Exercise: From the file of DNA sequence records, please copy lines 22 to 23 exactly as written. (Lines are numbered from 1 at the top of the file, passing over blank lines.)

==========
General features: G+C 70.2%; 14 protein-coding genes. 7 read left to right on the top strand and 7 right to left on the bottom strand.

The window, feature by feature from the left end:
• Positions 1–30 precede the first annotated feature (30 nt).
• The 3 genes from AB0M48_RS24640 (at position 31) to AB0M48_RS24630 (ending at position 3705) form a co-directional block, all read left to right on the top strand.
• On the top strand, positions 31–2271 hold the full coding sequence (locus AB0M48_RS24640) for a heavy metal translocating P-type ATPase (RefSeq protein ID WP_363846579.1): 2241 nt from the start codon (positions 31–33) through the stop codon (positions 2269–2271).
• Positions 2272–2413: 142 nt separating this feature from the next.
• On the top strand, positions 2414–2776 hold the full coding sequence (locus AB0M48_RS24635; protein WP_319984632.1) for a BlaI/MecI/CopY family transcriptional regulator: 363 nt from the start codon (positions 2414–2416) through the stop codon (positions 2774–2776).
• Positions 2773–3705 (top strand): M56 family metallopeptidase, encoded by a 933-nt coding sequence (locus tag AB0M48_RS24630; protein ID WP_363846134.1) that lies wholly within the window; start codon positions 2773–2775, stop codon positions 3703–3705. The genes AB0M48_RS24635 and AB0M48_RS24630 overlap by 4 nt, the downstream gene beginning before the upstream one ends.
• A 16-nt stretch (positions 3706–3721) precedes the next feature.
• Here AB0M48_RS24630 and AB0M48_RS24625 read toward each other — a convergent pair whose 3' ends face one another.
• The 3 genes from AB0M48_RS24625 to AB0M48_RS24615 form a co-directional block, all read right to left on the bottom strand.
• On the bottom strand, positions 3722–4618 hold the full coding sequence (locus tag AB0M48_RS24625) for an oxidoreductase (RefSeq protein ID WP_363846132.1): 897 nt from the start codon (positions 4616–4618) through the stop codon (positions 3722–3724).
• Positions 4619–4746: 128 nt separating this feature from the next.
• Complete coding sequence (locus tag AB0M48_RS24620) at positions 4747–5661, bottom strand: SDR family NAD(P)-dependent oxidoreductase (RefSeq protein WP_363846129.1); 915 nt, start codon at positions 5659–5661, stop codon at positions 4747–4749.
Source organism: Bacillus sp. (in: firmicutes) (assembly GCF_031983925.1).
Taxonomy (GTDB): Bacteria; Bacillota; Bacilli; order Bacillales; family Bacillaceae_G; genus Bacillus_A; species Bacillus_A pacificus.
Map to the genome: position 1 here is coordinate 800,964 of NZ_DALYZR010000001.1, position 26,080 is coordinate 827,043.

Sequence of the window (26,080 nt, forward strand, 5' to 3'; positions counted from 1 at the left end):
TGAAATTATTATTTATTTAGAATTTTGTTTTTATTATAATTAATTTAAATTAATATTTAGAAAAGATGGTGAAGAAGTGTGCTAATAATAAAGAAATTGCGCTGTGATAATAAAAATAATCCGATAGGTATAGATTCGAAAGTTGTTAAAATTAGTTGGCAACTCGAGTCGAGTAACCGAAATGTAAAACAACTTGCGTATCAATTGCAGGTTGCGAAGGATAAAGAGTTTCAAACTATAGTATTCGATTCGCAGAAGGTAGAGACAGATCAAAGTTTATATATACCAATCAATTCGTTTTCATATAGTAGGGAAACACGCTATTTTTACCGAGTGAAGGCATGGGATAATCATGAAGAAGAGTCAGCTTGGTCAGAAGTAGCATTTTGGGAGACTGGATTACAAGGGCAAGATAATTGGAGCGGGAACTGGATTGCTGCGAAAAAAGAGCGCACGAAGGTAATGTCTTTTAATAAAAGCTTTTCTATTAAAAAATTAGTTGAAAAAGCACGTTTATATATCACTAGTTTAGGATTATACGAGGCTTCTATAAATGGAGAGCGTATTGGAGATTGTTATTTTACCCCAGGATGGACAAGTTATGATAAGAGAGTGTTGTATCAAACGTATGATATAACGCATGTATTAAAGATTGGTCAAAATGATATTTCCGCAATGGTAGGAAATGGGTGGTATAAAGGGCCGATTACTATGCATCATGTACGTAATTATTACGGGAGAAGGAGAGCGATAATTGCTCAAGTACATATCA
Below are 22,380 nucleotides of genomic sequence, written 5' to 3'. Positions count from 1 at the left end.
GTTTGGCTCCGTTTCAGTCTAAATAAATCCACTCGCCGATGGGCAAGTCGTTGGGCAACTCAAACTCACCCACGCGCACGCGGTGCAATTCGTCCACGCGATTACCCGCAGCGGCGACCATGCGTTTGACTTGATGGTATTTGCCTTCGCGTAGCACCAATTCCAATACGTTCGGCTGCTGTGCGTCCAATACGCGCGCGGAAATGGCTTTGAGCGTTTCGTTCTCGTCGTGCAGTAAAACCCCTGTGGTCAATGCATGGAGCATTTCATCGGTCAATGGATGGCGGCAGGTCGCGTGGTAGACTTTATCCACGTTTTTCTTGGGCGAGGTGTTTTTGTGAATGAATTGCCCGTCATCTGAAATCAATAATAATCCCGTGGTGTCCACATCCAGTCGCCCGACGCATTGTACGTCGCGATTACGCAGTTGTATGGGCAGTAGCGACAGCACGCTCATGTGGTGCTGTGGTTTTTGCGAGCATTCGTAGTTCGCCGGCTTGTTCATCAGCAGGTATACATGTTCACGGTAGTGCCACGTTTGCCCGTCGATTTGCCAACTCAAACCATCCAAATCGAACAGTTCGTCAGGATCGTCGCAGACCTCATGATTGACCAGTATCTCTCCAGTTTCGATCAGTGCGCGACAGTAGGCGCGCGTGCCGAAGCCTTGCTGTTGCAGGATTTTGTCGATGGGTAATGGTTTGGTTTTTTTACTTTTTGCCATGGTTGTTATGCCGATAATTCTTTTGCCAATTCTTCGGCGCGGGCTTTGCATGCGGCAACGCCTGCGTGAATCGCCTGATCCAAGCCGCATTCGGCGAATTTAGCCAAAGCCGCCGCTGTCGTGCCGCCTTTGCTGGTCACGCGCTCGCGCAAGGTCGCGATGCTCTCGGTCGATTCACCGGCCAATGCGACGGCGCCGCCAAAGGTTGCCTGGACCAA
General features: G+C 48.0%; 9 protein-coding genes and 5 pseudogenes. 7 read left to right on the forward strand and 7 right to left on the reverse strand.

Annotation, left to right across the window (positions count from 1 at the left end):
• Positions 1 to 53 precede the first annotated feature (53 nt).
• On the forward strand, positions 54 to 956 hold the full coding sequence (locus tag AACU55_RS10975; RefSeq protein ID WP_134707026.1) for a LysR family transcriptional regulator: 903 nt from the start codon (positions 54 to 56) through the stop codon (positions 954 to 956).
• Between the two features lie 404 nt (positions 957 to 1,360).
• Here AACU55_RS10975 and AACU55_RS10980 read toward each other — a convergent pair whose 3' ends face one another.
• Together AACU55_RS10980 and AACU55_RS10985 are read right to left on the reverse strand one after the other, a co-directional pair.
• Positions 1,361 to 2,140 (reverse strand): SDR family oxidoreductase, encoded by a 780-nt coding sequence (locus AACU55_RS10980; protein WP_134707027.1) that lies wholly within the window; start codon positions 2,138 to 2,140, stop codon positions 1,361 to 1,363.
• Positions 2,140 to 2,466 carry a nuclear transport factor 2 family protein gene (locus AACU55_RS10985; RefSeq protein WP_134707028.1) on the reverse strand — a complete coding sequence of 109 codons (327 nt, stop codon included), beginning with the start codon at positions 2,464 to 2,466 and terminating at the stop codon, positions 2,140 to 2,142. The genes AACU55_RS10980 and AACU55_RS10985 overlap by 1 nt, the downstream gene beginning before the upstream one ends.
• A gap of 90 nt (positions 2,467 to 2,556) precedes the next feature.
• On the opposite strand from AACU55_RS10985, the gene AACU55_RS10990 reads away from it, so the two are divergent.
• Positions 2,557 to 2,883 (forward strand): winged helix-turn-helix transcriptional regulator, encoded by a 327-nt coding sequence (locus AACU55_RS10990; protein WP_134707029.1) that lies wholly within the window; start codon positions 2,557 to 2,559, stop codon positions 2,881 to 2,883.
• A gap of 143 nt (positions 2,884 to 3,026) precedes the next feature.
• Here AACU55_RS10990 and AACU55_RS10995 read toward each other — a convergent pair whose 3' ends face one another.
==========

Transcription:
General features: G+C 48.0%; 9 protein-coding genes and 5 pseudogenes. 7 read left to right on the forward strand and 7 right to left on the reverse strand.

Annotation, left to right across the window (positions count from 1 at the left end):